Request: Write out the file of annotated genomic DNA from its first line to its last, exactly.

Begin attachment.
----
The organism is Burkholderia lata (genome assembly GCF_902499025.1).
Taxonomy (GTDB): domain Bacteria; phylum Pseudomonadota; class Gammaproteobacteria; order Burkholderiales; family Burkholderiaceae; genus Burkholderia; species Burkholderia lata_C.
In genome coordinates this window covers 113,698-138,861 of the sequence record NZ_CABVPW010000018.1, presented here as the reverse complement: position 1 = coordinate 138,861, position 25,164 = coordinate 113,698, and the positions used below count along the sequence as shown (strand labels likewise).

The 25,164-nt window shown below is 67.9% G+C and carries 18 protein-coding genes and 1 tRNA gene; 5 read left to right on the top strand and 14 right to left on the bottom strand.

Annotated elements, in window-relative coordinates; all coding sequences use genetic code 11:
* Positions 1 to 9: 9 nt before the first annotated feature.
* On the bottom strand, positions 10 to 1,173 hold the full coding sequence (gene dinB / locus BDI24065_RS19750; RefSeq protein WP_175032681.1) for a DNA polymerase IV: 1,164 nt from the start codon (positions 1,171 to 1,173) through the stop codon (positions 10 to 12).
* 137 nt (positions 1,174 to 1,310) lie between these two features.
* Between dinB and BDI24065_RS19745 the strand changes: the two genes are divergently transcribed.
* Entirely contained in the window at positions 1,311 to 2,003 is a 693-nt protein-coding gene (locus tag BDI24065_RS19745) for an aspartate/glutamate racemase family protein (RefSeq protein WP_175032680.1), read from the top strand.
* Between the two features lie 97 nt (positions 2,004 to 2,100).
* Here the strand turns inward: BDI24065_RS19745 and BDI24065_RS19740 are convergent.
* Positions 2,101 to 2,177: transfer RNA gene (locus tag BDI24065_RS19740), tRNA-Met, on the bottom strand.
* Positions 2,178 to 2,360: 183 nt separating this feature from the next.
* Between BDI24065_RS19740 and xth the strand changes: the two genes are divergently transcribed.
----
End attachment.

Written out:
The organism is Burkholderia lata (genome assembly GCF_902499025.1).
Taxonomy (GTDB): domain Bacteria; phylum Pseudomonadota; class Gammaproteobacteria; order Burkholderiales; family Burkholderiaceae; genus Burkholderia; species Burkholderia lata_C.
In genome coordinates this window covers 113,698-138,861 of the sequence record NZ_CABVPW010000018.1, presented here as the reverse complement: position 1 = coordinate 138,861, position 25,164 = coordinate 113,698, and the positions used below count along the sequence as shown (strand labels likewise).

The 25,164-nt window shown below is 67.9% G+C and carries 18 protein-coding genes and 1 tRNA gene; 5 read left to right on the top strand and 14 right to left on the bottom strand.

Annotated elements, in window-relative coordinates; all coding sequences use genetic code 11:
* Positions 1 to 9: 9 nt before the first annotated feature.
* On the bottom strand, positions 10 to 1,173 hold the full coding sequence (gene dinB / locus BDI24065_RS19750; RefSeq protein WP_175032681.1) for a DNA polymerase IV: 1,164 nt from the start codon (positions 1,171 to 1,173) through the stop codon (positions 10 to 12).
* 137 nt (positions 1,174 to 1,310) lie between these two features.
* Between dinB and BDI24065_RS19745 the strand changes: the two genes are divergently transcribed.
* Entirely contained in the window at positions 1,311 to 2,003 is a 693-nt protein-coding gene (locus tag BDI24065_RS19745) for an aspartate/glutamate racemase family protein (RefSeq protein WP_175032680.1), read from the top strand.
* Between the two features lie 97 nt (positions 2,004 to 2,100).
* Here the strand turns inward: BDI24065_RS19745 and BDI24065_RS19740 are convergent.
* Positions 2,101 to 2,177: transfer RNA gene (locus tag BDI24065_RS19740), tRNA-Met, on the bottom strand.
* Positions 2,178 to 2,360: 183 nt separating this feature from the next.
* Between BDI24065_RS19740 and xth the strand changes: the two genes are divergently transcribed.